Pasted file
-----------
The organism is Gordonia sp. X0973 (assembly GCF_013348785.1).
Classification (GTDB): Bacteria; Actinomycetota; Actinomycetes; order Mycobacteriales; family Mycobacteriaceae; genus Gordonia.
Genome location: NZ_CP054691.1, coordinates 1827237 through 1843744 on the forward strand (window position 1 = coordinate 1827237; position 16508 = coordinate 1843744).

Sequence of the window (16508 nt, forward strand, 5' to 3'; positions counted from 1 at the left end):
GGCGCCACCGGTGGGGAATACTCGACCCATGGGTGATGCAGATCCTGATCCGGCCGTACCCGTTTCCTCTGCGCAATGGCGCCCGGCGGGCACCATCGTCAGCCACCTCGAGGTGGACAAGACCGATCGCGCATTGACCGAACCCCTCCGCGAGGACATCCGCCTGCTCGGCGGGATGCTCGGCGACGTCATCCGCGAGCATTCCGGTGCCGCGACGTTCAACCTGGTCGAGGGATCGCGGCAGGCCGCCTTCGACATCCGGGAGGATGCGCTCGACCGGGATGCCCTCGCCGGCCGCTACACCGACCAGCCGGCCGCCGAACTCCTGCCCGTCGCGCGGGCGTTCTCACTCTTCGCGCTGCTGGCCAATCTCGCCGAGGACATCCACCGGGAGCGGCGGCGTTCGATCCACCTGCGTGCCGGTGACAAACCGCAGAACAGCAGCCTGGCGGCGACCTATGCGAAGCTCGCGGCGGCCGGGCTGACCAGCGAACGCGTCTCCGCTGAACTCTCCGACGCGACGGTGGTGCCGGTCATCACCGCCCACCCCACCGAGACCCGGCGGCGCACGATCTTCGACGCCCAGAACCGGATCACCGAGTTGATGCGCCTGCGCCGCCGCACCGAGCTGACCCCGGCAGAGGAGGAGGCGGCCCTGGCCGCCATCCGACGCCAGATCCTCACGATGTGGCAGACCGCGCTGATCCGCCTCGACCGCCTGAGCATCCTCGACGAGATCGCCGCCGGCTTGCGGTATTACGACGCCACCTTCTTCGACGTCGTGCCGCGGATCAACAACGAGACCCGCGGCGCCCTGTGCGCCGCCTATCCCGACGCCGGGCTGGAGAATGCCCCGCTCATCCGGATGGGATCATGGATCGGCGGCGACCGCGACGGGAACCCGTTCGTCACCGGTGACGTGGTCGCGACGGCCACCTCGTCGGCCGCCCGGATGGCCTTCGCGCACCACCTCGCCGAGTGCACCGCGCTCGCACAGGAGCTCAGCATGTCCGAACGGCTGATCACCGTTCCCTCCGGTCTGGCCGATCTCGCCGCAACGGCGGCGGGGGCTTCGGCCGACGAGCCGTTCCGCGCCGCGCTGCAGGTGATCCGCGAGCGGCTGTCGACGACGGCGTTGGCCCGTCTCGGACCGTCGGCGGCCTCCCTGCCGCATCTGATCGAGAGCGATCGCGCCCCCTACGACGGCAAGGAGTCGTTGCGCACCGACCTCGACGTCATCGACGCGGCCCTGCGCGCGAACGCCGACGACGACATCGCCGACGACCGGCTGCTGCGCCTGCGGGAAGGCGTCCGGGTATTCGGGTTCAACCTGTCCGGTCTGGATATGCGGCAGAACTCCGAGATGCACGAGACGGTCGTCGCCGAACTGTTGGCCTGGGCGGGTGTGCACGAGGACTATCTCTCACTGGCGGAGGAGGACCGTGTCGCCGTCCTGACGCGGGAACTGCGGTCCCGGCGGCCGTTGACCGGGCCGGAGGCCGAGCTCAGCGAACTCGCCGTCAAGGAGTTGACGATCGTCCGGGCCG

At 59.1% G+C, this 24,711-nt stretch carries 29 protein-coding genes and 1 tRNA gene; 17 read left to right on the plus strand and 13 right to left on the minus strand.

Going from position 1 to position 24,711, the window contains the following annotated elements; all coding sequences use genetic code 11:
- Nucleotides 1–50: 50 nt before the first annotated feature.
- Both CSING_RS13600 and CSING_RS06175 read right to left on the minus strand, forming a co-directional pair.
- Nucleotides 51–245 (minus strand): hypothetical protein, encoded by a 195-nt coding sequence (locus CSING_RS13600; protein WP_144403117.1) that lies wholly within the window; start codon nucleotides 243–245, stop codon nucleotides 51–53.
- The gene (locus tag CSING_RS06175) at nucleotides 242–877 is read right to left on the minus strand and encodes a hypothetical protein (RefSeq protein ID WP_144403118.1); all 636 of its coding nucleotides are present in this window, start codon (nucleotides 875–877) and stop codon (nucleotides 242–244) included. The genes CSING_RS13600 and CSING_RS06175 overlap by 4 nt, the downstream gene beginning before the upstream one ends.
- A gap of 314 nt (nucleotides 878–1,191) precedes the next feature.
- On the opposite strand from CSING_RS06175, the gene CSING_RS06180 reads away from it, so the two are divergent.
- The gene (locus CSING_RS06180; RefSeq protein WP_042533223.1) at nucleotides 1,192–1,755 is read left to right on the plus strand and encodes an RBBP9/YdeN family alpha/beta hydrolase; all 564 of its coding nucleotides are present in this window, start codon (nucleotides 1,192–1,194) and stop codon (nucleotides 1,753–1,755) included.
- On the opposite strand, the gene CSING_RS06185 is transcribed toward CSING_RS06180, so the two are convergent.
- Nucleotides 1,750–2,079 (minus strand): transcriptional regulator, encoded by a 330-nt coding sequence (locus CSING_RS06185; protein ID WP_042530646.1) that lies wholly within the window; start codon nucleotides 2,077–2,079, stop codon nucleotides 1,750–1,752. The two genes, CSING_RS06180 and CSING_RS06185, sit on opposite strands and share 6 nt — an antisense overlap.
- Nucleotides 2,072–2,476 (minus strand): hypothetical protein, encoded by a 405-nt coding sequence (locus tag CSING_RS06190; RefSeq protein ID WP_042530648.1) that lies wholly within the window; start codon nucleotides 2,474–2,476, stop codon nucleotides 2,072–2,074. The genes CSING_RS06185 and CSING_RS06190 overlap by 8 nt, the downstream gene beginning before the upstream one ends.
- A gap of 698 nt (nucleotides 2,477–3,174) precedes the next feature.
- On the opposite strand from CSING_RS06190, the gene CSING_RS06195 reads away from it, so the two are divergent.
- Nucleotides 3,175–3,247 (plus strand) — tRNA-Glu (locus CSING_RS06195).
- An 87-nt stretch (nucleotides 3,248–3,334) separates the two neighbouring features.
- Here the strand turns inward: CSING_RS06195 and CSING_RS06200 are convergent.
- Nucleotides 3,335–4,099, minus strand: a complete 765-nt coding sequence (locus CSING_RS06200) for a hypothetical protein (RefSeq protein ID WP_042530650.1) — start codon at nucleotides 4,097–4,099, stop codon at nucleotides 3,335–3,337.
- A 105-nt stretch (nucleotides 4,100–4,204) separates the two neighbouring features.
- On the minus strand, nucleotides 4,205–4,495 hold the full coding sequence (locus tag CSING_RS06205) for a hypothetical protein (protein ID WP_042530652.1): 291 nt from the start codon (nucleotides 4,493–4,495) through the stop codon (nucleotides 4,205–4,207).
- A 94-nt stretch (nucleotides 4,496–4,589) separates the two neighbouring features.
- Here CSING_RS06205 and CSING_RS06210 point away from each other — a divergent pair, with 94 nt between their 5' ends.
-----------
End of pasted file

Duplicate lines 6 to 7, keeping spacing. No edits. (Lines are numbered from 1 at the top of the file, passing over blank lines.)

At 59.1% G+C, this 24,711-nt stretch carries 29 protein-coding genes and 1 tRNA gene; 17 read left to right on the plus strand and 13 right to left on the minus strand.

Going from position 1 to position 24,711, the window contains the following annotated elements; all coding sequences use genetic code 11: